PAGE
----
Some area school systems will lose hundreds of thousands of dollars, others will see six-figure increases
In a state where two-thirds of school districts are losing state aid, Ozaukee County is the land of extremes, according to 2012-13 state figures released Monday.
Some local school districts will lose hundreds of thousands of dollars in general school aid, forcing an increased reliance on reserve funds and possibly triggering property tax increases.
Other area school systems will be the beneficiaries of six-figure increases that provide breathing room in budgets that were feared to be particularly austere.
The Grafton School District tops the list of local districts losing aid with a 15% decrease in state funding â€” tied for the 10th highest percentage loss in the state. The decrease will cost the school system $996,746 this school year.
At the other end of the spectrum, the Northern Ozaukee School District in Fredonia will receive a 10.5% increase in aid â€” the 18th highest in the state â€” worth $269,716.
The Cedar Grove-Belgium School District is another beneficiary of the state aid distribution. It will receive a 6.7% increase worth $363,528.
In the middle is the Port Washington-Saukville School District, which will see a decrease of 1.8%, or $228,693.
For better or worse, the much anticipated aid figures give school officials, who spent the summer guessing how much state funding their districts will receive, a clear indication of the impact of the second year of a state budget that includes a two-year, $834 million reduction in state aid and a 5.5% reduction in the revenue cap.
To soften the blow, reductions in state aid were capped at 10% last year. This year those caps have been lifted.
General school aid is calculated using a complex formula based on student enrollment, property values and the previous yearâ€™s spending. Although administrators have dealt with the formula for years, it continues to keep them guessing.
The 2012-13 allocation surprised some local superintendents while others, particularly those whose districts are losing state aid, said they anticipated the reductions, although even their worst-case scenarios didnâ€™t fully predict the impact.
â€śIt wasnâ€™t shocking,â€ť Grafton School Supt. Jeff Pechura said. â€śWe were originally anticipating about a 12% decrease, so it was a little more than that, but we built a cushion in the budget to absorb it by using our fund balance.
â€śObviously, with a loss of funding, itâ€™s challenging. It forces you to reprioritize spending, and we have done that.â€ť
The districtâ€™s $16.1 million levy, which was approved by residents at the Sept. 24 annual meeting, is the same as last yearâ€™s. The tax rate is also expected to remain flat.
Cedar Grove-Belgium School Supt. Steve Shaw is pleasantly perplexed by the state aid allocation. A $363,528 increase in aid is a nice surprise for a district that in July was anticipating a $400,000 reduction.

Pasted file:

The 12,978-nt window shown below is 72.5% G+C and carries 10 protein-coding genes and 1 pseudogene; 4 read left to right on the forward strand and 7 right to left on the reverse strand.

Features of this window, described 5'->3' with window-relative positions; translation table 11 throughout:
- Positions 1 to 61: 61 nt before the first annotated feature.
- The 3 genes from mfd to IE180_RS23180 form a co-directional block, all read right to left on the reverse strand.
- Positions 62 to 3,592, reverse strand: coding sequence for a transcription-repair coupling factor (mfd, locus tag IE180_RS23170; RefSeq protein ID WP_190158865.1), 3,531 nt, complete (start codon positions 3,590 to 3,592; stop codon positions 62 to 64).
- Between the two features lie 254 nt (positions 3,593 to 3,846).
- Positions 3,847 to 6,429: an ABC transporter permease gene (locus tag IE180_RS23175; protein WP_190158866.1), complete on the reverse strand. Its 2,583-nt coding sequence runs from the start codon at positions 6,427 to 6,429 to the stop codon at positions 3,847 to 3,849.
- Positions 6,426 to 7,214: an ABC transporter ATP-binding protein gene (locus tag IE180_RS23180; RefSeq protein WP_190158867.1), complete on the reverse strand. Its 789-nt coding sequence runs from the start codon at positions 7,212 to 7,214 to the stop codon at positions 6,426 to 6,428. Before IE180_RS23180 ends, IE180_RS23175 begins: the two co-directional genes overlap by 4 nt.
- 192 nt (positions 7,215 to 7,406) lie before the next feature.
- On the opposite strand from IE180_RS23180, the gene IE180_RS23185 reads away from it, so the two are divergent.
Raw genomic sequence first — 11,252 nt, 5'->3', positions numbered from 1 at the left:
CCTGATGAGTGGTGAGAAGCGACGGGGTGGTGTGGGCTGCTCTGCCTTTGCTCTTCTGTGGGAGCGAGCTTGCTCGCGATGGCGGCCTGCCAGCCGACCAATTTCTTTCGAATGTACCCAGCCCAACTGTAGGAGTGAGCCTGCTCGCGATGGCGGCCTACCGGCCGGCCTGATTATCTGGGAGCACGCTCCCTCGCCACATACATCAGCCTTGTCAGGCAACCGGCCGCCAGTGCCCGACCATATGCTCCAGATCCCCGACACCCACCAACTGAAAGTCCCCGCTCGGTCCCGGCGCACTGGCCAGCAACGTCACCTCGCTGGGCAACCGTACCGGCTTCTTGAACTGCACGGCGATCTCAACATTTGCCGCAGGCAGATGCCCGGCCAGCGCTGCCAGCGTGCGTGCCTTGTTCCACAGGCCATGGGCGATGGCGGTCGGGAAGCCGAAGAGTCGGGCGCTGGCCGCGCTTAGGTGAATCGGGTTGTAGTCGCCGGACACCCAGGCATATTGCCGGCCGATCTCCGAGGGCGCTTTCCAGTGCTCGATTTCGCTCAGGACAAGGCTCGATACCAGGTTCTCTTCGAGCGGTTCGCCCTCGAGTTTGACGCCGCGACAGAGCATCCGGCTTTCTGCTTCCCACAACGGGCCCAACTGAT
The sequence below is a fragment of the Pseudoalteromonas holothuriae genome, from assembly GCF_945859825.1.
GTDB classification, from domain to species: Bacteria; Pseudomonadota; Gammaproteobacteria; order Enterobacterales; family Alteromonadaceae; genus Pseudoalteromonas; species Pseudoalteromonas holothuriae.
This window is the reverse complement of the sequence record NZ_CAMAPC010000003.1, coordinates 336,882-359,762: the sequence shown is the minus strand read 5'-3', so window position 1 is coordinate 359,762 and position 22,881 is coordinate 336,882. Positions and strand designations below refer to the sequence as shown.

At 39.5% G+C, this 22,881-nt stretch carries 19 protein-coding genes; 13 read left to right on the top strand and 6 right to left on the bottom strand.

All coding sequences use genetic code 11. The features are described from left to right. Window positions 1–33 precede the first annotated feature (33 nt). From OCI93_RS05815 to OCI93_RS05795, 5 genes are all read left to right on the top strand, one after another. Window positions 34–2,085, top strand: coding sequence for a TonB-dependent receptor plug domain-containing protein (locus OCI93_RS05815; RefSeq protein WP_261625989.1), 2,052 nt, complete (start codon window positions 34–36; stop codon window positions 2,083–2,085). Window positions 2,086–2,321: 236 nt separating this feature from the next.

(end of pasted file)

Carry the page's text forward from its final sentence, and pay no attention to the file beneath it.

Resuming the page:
â€śTo be honest, I looked at the formula that was used and Iâ€™m completely befuddled,â€ť said Shaw, who expects the state aid figures to be the topic of conversation at a superintendentsâ€™ meeting Friday.
â€śThere are going to be some real horror stories,â€ť he said. â€śAnd some people will come smiling, like me.â€ť
The loss of state aid for the Port Washington-Saukville School District isnâ€™t a horror story, but itâ€™s worse than officials anticipated in June when the board approved a budget that is tweaked until late October when the tax levy is certified.
â€śIs this a surprise? It depends,â€ť Supt. Michael Weber said. â€śItâ€™s certainly not what we expected in June at our budget hearing, but by August we were anticipating about a $200,000 reduction.â€ť
The 2012-13 budget was drafted with an assumption the districtâ€™s state aid allocation would remain the same as last school year. Fortunately, Weber said, the districtâ€™s healthy financial condition, buoyed by recent savings in health insurance and other employee benefits, the retirement of referendum debt and a significant fund equity balance, will allow the School Board to manage the loss of aid, although not without some impact.
â€śThis will not significantly impact our operations or programs,â€ť Weber said. â€śIf we had been in a situation where we had a structural deficit, the reduction in aid would have been very significant, but we didnâ€™t have a deficit.
â€śWe are making adjustments to the tax levy. This could result in a slight increase in the tax rate, which is something we have worked very hard to keep flat.â€ť
In the Northern Ozaukee School District, the state aid allocation could have the opposite affect. Supt. Blake Peuse said the increased allocation will help compensate for an anticipated 4.8% decrease in equalized property value. Taxes in the district are expected to decrease slightly.
â€śWe did not use the additional state aid to add anything to our budget,â€ť Peuse said. â€śWe saw an opportunity to ease the tax burden while living within our means and continuing to build for the future.â€ť
Other school districts in the county will lose state aid, most notably Cedarburg, whose allocation will decrease 15% for a $1.5 million loss.
In the Mequon-Thiensville School District, state aid will be reduced by 6.2% for a $142,186 loss.
The Port Washington-Saukville School District will receive a total of $12.75 million in general state school aid this school year, the most of any district in the county. It is followed by Cedarburg, $8.68 million; Cedar Grove-Belgium, $5.82 million; Grafton, $5.59 million; Northern Ozaukee, $2.85 million; and Mequon-Thiensville, $2.16 million.
Ozaukee Press reporters Steve Ostermann, Carol Pomeday and Mark Jaeger contributed to this story.